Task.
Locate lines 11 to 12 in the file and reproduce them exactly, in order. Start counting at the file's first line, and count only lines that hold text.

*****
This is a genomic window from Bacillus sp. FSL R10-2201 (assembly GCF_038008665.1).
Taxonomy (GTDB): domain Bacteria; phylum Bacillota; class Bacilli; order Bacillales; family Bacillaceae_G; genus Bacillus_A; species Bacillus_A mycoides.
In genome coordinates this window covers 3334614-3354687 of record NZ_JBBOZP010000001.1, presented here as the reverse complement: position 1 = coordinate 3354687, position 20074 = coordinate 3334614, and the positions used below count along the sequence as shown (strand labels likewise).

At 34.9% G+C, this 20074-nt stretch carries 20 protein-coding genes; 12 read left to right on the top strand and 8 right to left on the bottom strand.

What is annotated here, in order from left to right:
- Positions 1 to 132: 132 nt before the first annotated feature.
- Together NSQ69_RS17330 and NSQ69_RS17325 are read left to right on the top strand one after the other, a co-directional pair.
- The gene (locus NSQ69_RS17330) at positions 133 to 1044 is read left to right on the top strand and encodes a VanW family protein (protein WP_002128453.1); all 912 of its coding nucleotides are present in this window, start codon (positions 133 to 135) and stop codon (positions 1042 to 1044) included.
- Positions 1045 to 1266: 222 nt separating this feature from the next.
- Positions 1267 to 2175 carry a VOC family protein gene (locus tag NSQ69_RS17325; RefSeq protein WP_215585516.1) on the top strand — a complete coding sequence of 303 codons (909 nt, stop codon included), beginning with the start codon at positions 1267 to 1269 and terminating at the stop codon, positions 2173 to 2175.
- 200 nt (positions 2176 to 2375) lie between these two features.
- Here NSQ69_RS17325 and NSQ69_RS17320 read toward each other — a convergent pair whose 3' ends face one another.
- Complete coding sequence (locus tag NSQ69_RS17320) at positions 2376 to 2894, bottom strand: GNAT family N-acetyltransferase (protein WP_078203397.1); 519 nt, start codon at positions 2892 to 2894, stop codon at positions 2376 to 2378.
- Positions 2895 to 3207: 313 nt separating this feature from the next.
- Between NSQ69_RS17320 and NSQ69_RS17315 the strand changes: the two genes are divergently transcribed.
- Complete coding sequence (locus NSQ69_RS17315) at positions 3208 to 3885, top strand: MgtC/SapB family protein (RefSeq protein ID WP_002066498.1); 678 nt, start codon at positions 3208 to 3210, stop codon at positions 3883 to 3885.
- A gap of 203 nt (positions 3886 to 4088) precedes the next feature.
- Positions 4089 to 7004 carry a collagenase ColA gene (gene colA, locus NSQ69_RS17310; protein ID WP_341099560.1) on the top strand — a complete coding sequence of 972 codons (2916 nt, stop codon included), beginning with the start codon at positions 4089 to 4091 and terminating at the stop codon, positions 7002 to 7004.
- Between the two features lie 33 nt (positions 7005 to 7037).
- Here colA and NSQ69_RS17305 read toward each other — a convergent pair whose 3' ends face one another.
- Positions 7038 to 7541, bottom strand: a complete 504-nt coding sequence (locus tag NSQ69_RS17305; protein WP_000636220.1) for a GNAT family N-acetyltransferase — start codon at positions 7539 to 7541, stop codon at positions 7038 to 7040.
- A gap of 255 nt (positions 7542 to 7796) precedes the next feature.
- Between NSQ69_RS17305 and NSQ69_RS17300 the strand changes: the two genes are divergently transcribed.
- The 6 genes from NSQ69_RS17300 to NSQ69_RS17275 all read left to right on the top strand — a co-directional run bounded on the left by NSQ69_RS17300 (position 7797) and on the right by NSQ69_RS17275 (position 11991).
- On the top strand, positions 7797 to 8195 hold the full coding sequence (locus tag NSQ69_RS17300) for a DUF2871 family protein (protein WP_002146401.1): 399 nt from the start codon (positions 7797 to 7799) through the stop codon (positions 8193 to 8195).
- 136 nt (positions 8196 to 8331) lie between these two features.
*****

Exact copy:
- 200 nt (positions 2176 to 2375) lie between these two features.
- Here NSQ69_RS17325 and NSQ69_RS17320 read toward each other — a convergent pair whose 3' ends face one another.